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As a self-produced artist, mixing has always been such a beautifully stressful process for me.  It usually takes place as the budget is running out, so each decision counts because there’s usually not enough funds to remix.  And if you don’t love the result, then the song has to be remixed or you won’t love your album.  This would be easy-peasy if I was willing to mix “in-the-box” as they say, but my ears always prefer an analog mix. No last-minute tweaking for me.  I prefer the pressure and excitement that an analog mix offers.  I also did most of my first records at the Hotel2Tango, and this is how Radwan works.

It’s been a while since Radwan Moumneh and I mixed Gold Rings and Fur Pelts so I forgot just how much pressure I feel when making concrete decisions for the album.  Mixing an album typically takes over a week…Gold Rings was mixed in 3 days.

Radwan is a monster mixer in his ability to work under pressure.  We did 14 hour days, and then Radwan left for a month-long sojourn to Lebanon on a 5 am flight the next morning. This guy knows how to get things done and make every song shine.   And his project Jerusalem in My Heart is amazing.  He’s got a really beautiful voice.

I recorded a lot of the Gold Rings vocals at home on my Audio Technica 4047 (which Radwan had recommended…and I still love this mic) and a Mackie sound card.  I focused less on the sound and more on the performance.  Looking back, I had no idea about using class-A  preamps or fancy converters.  I learned about those aspects of production for this new record, and the sounds I was able to capture really paid off.  This time around, I got both the vocal performances and the sounds to shine.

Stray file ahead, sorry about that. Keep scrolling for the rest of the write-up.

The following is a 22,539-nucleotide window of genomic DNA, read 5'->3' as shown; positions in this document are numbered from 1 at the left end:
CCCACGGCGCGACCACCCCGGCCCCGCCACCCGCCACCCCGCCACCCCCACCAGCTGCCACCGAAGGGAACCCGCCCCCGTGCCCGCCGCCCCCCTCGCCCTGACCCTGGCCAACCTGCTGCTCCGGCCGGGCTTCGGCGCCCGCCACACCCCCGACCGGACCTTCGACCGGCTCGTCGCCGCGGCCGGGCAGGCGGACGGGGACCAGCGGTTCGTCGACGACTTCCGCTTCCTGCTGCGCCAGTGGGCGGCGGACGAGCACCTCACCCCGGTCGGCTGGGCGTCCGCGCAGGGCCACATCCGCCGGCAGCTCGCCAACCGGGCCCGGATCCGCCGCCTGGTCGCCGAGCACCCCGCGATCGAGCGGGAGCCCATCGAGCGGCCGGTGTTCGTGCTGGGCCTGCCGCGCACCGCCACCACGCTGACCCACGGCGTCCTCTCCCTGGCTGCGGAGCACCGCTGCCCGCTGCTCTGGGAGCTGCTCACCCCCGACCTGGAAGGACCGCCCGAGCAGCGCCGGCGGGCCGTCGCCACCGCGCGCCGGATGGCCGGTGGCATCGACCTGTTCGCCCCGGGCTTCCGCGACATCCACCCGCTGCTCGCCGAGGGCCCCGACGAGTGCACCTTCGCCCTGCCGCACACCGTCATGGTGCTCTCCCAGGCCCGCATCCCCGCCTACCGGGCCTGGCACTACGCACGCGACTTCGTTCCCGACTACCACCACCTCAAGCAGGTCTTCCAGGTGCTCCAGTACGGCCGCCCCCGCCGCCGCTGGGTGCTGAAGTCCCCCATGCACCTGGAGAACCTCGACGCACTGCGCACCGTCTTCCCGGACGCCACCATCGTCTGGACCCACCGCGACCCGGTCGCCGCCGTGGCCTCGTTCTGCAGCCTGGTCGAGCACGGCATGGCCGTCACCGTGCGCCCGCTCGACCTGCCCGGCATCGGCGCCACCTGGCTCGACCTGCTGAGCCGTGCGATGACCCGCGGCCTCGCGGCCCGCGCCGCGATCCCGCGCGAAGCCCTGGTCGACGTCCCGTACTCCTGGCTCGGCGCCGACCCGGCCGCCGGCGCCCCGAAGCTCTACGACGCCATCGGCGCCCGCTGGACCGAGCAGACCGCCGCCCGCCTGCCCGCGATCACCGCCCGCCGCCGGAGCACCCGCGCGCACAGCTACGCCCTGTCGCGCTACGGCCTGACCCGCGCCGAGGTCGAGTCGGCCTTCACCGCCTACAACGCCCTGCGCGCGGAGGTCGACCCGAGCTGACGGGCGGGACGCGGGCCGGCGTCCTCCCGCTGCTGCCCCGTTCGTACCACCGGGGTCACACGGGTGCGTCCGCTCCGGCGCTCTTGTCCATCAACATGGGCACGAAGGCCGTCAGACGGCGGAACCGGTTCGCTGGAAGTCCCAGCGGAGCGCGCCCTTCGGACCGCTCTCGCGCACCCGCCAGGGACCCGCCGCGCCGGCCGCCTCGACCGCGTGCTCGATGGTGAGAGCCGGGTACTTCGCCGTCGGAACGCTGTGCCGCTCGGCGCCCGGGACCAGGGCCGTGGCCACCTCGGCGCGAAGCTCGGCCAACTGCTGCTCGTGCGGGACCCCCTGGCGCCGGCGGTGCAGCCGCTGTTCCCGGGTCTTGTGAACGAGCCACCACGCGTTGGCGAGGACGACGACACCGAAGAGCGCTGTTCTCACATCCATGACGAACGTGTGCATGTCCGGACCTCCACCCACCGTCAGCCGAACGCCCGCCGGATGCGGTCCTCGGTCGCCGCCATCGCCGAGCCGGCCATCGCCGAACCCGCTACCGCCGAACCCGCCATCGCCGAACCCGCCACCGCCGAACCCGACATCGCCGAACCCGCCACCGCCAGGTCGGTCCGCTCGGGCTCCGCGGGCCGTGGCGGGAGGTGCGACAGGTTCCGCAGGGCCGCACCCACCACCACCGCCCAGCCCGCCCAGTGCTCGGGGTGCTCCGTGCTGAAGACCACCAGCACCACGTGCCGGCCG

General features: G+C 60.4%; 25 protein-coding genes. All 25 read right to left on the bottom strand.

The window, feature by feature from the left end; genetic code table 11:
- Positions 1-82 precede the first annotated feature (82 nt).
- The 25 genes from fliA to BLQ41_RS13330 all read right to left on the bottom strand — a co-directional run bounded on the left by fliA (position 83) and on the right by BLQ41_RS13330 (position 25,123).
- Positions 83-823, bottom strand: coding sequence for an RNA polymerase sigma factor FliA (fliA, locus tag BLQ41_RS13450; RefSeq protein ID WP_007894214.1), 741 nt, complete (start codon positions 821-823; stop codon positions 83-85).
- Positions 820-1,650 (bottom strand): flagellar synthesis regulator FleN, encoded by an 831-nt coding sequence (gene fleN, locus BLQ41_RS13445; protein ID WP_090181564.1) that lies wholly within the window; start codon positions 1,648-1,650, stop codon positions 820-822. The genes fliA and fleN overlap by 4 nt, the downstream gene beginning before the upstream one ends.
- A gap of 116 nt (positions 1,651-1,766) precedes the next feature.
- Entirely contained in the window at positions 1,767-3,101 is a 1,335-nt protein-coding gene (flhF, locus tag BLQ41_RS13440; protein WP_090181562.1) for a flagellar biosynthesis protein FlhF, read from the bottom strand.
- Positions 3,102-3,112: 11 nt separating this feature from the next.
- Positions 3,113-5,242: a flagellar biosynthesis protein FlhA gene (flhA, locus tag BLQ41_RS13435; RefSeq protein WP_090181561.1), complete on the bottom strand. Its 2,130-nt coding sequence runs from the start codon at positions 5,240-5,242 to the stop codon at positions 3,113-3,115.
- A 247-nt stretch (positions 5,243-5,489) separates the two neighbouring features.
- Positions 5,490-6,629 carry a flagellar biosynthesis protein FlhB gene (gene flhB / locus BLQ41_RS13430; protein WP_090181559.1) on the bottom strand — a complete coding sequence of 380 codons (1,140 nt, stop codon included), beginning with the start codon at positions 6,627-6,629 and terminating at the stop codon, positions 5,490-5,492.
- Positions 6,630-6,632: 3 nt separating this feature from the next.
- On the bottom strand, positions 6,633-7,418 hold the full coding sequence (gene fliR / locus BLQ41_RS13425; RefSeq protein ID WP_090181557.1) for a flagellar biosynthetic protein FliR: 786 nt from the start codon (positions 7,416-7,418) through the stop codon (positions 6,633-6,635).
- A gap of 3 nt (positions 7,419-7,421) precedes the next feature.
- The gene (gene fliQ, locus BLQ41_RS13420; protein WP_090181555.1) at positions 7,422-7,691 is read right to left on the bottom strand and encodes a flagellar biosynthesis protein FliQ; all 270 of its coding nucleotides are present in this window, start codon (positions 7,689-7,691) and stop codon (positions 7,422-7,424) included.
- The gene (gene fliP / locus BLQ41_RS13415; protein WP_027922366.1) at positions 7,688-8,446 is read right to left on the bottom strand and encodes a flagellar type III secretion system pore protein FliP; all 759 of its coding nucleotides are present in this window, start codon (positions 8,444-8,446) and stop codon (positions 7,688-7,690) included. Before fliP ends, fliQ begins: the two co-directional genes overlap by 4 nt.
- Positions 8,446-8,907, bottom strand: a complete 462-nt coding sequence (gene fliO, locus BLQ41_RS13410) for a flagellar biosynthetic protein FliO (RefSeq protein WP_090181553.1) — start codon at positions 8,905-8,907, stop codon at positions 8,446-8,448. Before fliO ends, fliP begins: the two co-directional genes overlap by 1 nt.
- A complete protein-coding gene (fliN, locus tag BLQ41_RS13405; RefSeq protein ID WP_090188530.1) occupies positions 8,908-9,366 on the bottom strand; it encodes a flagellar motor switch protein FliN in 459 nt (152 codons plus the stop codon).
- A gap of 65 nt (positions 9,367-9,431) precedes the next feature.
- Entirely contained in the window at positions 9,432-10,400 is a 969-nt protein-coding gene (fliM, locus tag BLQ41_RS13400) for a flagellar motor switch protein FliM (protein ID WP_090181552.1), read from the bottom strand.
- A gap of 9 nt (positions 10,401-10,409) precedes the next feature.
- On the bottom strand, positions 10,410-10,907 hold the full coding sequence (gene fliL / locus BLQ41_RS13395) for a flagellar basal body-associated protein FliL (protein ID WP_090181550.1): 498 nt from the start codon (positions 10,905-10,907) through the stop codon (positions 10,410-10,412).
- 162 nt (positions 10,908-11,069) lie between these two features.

I had a few friends give me excellent production advice along the way:  Bob Oliver, Martin Rodriguez and James Finnerty. Not to mention Dimitri Condax, who continues to help me in these final stages.

I’m mixing A Golden Grin with Mark Lawson.  I first heard of Mark through Montreal bands like The Unicorns, Black Feelings and Saltlands, and when I heard Basia Bulat’s Long Tall Shadow and Timber Timbre’s Creep On Creeping On, the mixes floored me.  They were as noticeably beautiful as the music.  So when we decided to work together, I was pretty excited.  He’s a heavy hitter.

So far we’ve mixed 7 out of 9 songs. We’re working on Who Can I Run To, which Sam Shalabi did an amazing string arrangement for.  Some of the string players from Warhol Dervish played on it.  The vocal is so present and the instrumentation so moody and sparse, this is a far trickier song to mix than I had anticipated.  Once we finish that, there’s just one more to go. I just can’t wait to get everything mixed, and then I can finally hear this lbum.  I’m going to (hopefully) master them in June as well as filming a music video for Under the Radar.

This June is going to be a musical month. Aside from mastering and music videos, I’ll be attending the Suoni Per Il Popolo festival as much as possible.  There’s an insane lineup this year, check out the program here.

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A Golden Grin


Hello all and happy 2014! I realize it’s been a while since my last post…but with very good reason. I’ve neglected my friends and family, set up in my home studio listening, editing, doing test mixes and spending hours writing emails in both French and English (try writing in French on an English PC…it takes hours to use all those alt+ codes…I even accidentally learned some weird symbols like musical notes in the process) trying to get things together for this release.  Probably wasted some time updating my facebook as well if I’m being perfectly honest.